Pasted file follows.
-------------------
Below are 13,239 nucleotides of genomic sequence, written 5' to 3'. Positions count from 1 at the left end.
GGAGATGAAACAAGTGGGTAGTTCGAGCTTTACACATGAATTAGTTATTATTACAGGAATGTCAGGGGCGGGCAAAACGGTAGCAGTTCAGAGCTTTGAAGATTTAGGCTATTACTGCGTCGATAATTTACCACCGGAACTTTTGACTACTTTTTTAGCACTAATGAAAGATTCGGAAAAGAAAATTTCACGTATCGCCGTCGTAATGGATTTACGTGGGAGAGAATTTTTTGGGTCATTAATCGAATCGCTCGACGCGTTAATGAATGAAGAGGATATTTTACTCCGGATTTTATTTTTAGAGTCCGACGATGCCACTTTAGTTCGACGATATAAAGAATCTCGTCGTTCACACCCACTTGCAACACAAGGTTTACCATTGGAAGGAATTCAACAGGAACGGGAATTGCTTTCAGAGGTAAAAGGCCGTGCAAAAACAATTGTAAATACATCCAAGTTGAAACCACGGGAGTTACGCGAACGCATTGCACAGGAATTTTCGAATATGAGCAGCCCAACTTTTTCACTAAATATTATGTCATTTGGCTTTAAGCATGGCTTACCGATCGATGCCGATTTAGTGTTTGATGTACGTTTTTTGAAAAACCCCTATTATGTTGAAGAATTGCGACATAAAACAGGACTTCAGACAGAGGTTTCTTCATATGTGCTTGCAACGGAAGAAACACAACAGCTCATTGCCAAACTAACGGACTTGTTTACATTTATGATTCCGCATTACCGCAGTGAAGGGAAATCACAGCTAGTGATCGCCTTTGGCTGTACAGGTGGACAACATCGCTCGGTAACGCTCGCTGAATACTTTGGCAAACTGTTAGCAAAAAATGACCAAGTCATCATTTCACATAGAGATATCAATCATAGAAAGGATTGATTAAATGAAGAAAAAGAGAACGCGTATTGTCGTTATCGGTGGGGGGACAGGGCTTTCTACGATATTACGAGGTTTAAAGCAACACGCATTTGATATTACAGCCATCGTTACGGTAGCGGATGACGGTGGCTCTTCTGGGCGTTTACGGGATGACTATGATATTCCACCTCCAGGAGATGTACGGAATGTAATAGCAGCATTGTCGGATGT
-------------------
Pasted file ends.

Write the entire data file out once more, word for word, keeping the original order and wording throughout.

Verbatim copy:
Below are 13,239 nucleotides of genomic sequence, written 5' to 3'. Positions count from 1 at the left end.
GGAGATGAAACAAGTGGGTAGTTCGAGCTTTACACATGAATTAGTTATTATTACAGGAATGTCAGGGGCGGGCAAAACGGTAGCAGTTCAGAGCTTTGAAGATTTAGGCTATTACTGCGTCGATAATTTACCACCGGAACTTTTGACTACTTTTTTAGCACTAATGAAAGATTCGGAAAAGAAAATTTCACGTATCGCCGTCGTAATGGATTTACGTGGGAGAGAATTTTTTGGGTCATTAATCGAATCGCTCGACGCGTTAATGAATGAAGAGGATATTTTACTCCGGATTTTATTTTTAGAGTCCGACGATGCCACTTTAGTTCGACGATATAAAGAATCTCGTCGTTCACACCCACTTGCAACACAAGGTTTACCATTGGAAGGAATTCAACAGGAACGGGAATTGCTTTCAGAGGTAAAAGGCCGTGCAAAAACAATTGTAAATACATCCAAGTTGAAACCACGGGAGTTACGCGAACGCATTGCACAGGAATTTTCGAATATGAGCAGCCCAACTTTTTCACTAAATATTATGTCATTTGGCTTTAAGCATGGCTTACCGATCGATGCCGATTTAGTGTTTGATGTACGTTTTTTGAAAAACCCCTATTATGTTGAAGAATTGCGACATAAAACAGGACTTCAGACAGAGGTTTCTTCATATGTGCTTGCAACGGAAGAAACACAACAGCTCATTGCCAAACTAACGGACTTGTTTACATTTATGATTCCGCATTACCGCAGTGAAGGGAAATCACAGCTAGTGATCGCCTTTGGCTGTACAGGTGGACAACATCGCTCGGTAACGCTCGCTGAATACTTTGGCAAACTGTTAGCAAAAAATGACCAAGTCATCATTTCACATAGAGATATCAATCATAGAAAGGATTGATTAAATGAAGAAAAAGAGAACGCGTATTGTCGTTATCGGTGGGGGGACAGGGCTTTCTACGATATTACGAGGTTTAAAGCAACACGCATTTGATATTACAGCCATCGTTACGGTAGCGGATGACGGTGGCTCTTCTGGGCGTTTACGGGATGACTATGATATTCCACCTCCAGGAGATGTACGGAATGTAATAGCAGCATTGTCGGATGT